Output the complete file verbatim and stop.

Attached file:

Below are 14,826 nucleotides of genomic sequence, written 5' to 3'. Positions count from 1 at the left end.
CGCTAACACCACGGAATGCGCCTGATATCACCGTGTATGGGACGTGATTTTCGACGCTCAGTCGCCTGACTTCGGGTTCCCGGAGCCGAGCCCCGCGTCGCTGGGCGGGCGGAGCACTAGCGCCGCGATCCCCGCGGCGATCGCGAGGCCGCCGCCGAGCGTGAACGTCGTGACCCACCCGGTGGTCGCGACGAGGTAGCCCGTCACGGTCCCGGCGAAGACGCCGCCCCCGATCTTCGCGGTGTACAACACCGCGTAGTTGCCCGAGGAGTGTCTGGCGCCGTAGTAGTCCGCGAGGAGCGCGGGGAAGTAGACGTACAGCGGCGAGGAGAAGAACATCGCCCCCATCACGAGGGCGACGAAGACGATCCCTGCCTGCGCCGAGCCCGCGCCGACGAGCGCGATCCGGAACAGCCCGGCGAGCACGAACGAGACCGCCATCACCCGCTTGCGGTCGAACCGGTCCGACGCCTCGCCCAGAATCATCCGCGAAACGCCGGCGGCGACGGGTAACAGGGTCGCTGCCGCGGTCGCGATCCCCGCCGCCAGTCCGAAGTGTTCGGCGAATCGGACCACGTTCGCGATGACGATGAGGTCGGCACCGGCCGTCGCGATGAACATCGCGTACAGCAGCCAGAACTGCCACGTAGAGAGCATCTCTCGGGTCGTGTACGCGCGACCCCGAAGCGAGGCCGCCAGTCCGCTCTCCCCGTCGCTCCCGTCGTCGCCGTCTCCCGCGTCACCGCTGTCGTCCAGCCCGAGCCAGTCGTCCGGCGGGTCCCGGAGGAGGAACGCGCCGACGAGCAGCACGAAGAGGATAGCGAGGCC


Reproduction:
Below are 14,826 nucleotides of genomic sequence, written 5' to 3'. Positions count from 1 at the left end.
CGCTAACACCACGGAATGCGCCTGATATCACCGTGTATGGGACGTGATTTTCGACGCTCAGTCGCCTGACTTCGGGTTCCCGGAGCCGAGCCCCGCGTCGCTGGGCGGGCGGAGCACTAGCGCCGCGATCCCCGCGGCGATCGCGAGGCCGCCGCCGAGCGTGAACGTCGTGACCCACCCGGTGGTCGCGACGAGGTAGCCCGTCACGGTCCCGGCGAAGACGCCGCCCCCGATCTTCGCGGTGTACAACACCGCGTAGTTGCCCGAGGAGTGTCTGGCGCCGTAGTAGTCCGCGAGGAGCGCGGGGAAGTAGACGTACAGCGGCGAGGAGAAGAACATCGCCCCCATCACGAGGGCGACGAAGACGATCCCTGCCTGCGCCGAGCCCGCGCCGACGAGCGCGATCCGGAACAGCCCGGCGAGCACGAACGAGACCGCCATCACCCGCTTGCGGTCGAACCGGTCCGACGCCTCGCCCAGAATCATCCGCGAAACGCCGGCGGCGACGGGTAACAGGGTCGCTGCCGCGGTCGCGATCCCCGCCGCCAGTCCGAAGTGTTCGGCGAATCGGACCACGTTCGCGATGACGATGAGGTCGGCACCGGCCGTCGCGATGAACATCGCGTACAGCAGCCAGAACTGCCACGTAGAGAGCATCTCTCGGGTCGTGTACGCGCGACCCCGAAGCGAGGCCGCCAGTCCGCTCTCCCCGTCGCTCCCGTCGTCGCCGTCTCCCGCGTCACCGCTGTCGTCCAGCCCGAGCCAGTCGTCCGGCGGGTCCCGGAGGAGGAACGCGCCGACGAGCAGCACGAAGAGGATAGCGAGGCC